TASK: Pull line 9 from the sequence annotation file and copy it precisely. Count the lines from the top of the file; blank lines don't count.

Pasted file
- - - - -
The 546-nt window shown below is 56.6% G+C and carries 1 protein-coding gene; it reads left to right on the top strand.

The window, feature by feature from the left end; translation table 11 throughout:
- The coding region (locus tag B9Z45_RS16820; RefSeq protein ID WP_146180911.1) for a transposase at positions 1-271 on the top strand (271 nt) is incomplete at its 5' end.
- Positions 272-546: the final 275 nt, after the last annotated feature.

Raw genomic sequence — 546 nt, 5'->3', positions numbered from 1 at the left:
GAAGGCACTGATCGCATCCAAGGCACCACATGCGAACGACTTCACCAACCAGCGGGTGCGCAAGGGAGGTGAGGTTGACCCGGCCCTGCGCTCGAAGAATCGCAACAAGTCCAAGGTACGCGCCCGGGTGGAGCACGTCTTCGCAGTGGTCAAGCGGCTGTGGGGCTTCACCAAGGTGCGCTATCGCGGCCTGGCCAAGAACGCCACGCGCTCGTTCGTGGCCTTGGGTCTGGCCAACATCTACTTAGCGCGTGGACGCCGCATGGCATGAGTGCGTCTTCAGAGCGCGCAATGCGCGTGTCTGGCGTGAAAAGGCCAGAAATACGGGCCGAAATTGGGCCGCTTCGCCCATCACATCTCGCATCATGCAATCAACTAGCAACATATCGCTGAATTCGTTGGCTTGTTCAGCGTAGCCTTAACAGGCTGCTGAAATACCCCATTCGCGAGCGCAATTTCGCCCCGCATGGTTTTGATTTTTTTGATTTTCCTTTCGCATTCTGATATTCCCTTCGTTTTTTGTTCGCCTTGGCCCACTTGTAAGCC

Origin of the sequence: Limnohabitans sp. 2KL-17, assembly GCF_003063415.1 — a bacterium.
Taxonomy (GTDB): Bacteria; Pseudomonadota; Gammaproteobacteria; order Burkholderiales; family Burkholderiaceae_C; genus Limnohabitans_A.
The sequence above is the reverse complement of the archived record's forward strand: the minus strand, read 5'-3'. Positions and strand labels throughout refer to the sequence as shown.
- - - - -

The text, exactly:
The sequence above is the reverse complement of the archived record's forward strand: the minus strand, read 5'-3'. Positions and strand labels throughout refer to the sequence as shown.